What an incredible mess of a movie.

Much like Batman v. Superman: Dawn of Justice earlier this year, the plot of Suicide Squad is just an excuse to move from one action sequence to another, highlighting the abilities of each of the characters and giving them a reason to make things explode in a way that looks cool.

After the events of Dawn of Justice, the government decides to create a team of super


villains to fight a super-duper villain. Formally known as Task Force X (a name not as flashy and marketable as Suicide Squad), each member of the team has a small bomb implanted in their neck in order to keep them on track and prevent escaping.

The team is made up of Margot Robbie’s Harley Quinn, Will Smith’s Deadshot, and several other characters that are totally uninteresting and devoid of charisma. Jay Hernandez plays El Diablo, a Hispanic stereotype with pyrokinetic powers. Adewale Akinnuoye-Agbaje plays Killer Croc, who seems to be half-man, half-crocodile, which seems like more of a limitation than a superpower. Adam Beach plays Slipnot, a bad guy whose menacing secret weapon is… rope. And Jai Courtney plays Captain Boomerang, a guy who can, uh, throw a boomerang. I might even be leaving out a few characters. They are utterly forgettable.

We are introduced to all of these characters in a long, clunky scene full of expository flashbacks when Viola Davis, playing Amanda Waller, explains to other government officials who each of the members of the new team will be. We were about 20 minutes and two characters into these flashbacks when I realized we were going to have to sit through a similar vignette for each of them. It was slow and painful.

The super-duper villain they’re assembled to defeat is the Enchantress, who has turned a whole city full of people into zombies. That brings the squad into sets that look like Escape From New York and repetitive fight scenes that look like The Walking Dead. We’ve seen all of this before, in a few places.

Margot Robbie brings an intriguing character to life in Harley Quinn, and as the DC Universe no doubt has many more releases in store, I look forward to her inevitable standalone movie. Quinn was a psychiatrist in Arkham Asylum whose constant exposure to violent, insane criminals creates cracks in her own mental health. That’s a promising premise, and it’s hard not to imagine what would have been done with it in the hands of someone like Christopher Nolan.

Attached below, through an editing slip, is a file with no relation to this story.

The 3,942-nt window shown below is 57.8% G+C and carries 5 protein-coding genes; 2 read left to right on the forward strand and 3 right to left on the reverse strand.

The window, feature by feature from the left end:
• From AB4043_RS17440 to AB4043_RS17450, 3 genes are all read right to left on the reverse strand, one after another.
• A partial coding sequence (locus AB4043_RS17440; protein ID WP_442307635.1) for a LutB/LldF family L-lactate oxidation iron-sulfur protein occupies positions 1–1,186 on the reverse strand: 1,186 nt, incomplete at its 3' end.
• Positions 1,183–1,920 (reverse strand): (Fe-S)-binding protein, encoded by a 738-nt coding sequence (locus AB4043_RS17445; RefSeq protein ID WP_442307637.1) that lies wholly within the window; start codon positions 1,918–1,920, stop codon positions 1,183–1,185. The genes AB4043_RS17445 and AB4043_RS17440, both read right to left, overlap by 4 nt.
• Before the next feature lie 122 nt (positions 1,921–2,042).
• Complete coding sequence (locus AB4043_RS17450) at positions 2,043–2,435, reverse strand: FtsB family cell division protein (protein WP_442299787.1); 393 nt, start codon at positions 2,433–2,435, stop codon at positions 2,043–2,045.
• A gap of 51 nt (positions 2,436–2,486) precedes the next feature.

Quinn falls in love with Jared Leto’s Joker–who brings absolutely nothing new to that role in a performance that is entirely predictable. He has very little screen time and figures into the plot in only a tangential way.

Will Smith’s Deadshot could also get a standalone movie that’s much better than Suicide Squad. The guy is a really good shot. Not much of a superpower, but Will Smith is a great actor, so he’s at least interesting. If we see standalone movies about characters as forgettable as the crocodile guy or the boomerang guy, I would hope that signals the apocalypse of superhero movies.

DC is only three movies in, but on the whole, they are a lot less fun than the Marvel movies. Drop half a dozen characters, trim 45 minutes off Suicide Squad, and maybe they would have had something entertaining with the good parts that remained. But the plot, the characters, and the way the story is told are all over the place.

Title Suicide Squad
Director David Ayer
Writer David Ayer
Runtime 123 min
Starring Margot Robbie, Will Smith, Jared Leto
Production Atlas Entertainment, DC Comics, DC Entertainment, Dune Entertainment, Lin Pictures, Warner Bros. Pictures